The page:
1. Buy a dual band router and use the N150 to extend the range. Best option and will also ensure you put the N150 to good use and you can easily cover a large home with wifi seamlessly. I'd recommend a router with AC1900 at the least, that's N600 + AC1300. The D-Link short changes both, but price also needs to be a consideration as good dual band routers start at 10K.
2. Buy an N300 router. Dual band is not required unless you have devices with the 802.11ac standard and 802.11n will be here for a while. The 802.11ac standard has excellent b/w (1300 mbps), but limited range, so only recommended for wireless streaming of HD content within a short distance. The TP-LINK TL-WR841N (N300) is the best device I'd recommend here (costs around Rs. 1200 to Rs. 1300).
3. Get the D-Link, but ensure it has WDS for WDS Bridging and can work in conjunction with the N150 to increase the wifi network. Best solution at a budget.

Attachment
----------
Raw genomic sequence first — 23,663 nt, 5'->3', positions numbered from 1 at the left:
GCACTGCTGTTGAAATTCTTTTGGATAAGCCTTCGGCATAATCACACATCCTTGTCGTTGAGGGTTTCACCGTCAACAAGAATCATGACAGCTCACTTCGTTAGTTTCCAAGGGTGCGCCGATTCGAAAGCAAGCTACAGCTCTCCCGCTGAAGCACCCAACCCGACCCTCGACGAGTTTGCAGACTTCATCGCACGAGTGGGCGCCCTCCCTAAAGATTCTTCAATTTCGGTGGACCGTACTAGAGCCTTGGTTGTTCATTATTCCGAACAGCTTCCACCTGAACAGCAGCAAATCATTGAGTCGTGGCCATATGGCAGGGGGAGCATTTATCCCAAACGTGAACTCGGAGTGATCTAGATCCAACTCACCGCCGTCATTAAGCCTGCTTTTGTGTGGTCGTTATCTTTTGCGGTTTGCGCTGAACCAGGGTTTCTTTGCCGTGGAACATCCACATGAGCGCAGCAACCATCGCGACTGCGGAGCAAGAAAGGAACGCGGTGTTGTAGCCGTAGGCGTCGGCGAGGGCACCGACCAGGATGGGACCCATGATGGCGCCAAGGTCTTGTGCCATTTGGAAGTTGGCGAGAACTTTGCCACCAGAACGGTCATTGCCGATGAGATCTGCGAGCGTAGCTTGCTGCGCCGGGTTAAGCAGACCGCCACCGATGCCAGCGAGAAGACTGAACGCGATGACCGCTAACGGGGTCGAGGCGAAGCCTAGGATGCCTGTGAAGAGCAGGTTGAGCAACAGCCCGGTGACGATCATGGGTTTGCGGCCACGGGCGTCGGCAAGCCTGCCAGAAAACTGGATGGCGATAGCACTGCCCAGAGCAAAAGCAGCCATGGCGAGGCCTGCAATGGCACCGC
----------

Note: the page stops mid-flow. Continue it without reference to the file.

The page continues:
haisaikat

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koushik, just an word of caution, 802.11N protocol is based on MIMO which is essentially having multiple active channels in the same stream to do parallel transfer. So if your existing laptop or PC wifi adapter does not support N300 then inspite of having a N300 router the wifi will work in N150 mode only.

Yes theoritically if two devices connect in two different N150 channels then there is some hope of added throughput if both will remain on wifi but then again I do not think if there is a way to ensure that. Moreover even if your laptop has N300 adapter then also there is no guarantee that you will connect in N300 since the additional channel bandwidth is lost over a distance.